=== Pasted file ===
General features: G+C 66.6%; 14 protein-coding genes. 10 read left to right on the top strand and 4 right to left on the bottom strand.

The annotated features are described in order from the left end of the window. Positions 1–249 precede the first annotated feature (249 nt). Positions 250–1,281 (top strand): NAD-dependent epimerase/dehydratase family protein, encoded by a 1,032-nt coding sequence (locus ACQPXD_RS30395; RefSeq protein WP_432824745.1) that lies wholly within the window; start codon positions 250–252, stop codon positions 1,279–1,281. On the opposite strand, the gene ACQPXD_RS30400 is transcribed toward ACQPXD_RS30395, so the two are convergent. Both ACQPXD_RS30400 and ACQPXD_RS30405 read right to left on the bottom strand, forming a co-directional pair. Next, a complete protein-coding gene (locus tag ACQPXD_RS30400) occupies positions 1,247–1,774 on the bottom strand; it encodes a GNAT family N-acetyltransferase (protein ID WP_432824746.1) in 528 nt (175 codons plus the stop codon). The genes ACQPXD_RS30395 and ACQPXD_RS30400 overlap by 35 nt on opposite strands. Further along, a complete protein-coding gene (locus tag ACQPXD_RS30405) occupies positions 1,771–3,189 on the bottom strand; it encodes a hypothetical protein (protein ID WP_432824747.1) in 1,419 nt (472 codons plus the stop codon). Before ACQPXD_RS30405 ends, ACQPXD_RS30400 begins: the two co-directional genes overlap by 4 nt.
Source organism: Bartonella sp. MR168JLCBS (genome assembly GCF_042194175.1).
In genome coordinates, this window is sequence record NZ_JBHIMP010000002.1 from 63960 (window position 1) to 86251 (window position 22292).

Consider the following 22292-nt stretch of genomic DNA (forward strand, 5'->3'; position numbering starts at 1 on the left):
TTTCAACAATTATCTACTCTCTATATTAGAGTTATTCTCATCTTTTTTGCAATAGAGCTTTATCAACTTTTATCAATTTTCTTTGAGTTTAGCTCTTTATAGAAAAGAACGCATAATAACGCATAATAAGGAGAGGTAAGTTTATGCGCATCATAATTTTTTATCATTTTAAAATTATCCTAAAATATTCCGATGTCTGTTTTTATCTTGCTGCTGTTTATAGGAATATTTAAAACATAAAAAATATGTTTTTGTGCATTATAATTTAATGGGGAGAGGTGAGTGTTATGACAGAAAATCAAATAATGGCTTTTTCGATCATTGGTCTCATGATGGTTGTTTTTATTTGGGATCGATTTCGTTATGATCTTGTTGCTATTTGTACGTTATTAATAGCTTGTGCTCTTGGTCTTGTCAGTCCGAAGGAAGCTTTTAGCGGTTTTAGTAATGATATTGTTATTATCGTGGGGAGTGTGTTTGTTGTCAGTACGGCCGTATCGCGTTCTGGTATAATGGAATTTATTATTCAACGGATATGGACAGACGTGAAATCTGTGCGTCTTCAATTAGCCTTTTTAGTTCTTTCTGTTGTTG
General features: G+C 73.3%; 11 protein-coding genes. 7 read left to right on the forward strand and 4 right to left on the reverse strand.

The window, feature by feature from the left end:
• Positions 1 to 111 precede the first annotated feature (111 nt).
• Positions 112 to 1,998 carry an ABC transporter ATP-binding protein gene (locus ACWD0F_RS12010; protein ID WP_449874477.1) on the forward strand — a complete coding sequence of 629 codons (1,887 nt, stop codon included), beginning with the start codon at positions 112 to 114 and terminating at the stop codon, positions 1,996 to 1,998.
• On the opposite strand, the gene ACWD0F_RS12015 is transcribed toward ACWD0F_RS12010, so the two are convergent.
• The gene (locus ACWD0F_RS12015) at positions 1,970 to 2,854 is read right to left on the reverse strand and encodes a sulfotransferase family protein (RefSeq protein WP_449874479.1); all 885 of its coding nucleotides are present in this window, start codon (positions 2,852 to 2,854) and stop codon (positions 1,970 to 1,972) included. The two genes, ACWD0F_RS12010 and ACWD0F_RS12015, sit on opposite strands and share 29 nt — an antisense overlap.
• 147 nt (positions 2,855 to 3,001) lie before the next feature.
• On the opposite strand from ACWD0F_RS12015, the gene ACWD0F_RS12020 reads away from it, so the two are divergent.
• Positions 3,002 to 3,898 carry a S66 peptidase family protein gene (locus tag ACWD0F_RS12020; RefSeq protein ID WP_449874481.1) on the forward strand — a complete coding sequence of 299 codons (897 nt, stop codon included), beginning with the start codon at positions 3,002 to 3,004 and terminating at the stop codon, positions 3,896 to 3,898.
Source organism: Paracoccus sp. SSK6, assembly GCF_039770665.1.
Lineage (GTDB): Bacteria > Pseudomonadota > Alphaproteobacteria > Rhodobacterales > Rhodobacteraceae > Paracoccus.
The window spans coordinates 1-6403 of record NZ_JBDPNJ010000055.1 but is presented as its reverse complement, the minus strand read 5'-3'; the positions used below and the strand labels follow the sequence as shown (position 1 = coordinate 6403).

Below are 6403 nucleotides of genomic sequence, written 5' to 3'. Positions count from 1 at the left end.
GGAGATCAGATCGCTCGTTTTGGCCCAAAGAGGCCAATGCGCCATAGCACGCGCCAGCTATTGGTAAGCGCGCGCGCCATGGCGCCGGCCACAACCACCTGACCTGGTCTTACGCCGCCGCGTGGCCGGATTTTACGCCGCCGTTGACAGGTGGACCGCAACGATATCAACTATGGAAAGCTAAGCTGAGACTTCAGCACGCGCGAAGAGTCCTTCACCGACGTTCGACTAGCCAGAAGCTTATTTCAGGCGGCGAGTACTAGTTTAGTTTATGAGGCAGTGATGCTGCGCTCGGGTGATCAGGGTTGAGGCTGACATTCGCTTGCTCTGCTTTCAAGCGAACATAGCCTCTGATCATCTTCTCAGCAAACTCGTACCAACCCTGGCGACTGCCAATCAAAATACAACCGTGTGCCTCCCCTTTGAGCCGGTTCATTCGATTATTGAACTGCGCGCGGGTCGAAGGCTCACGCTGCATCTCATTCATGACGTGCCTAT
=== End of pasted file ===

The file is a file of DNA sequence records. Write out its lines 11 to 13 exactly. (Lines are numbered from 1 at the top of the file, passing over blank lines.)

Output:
• On the opposite strand, the gene ACWD0F_RS12015 is transcribed toward ACWD0F_RS12010, so the two are convergent.
• The gene (locus ACWD0F_RS12015) at positions 1,970 to 2,854 is read right to left on the reverse strand and encodes a sulfotransferase family protein (RefSeq protein WP_449874479.1); all 885 of its coding nucleotides are present in this window, start codon (positions 2,852 to 2,854) and stop codon (positions 1,970 to 1,972) included. The two genes, ACWD0F_RS12010 and ACWD0F_RS12015, sit on opposite strands and share 29 nt — an antisense overlap.
• 147 nt (positions 2,855 to 3,001) lie before the next feature.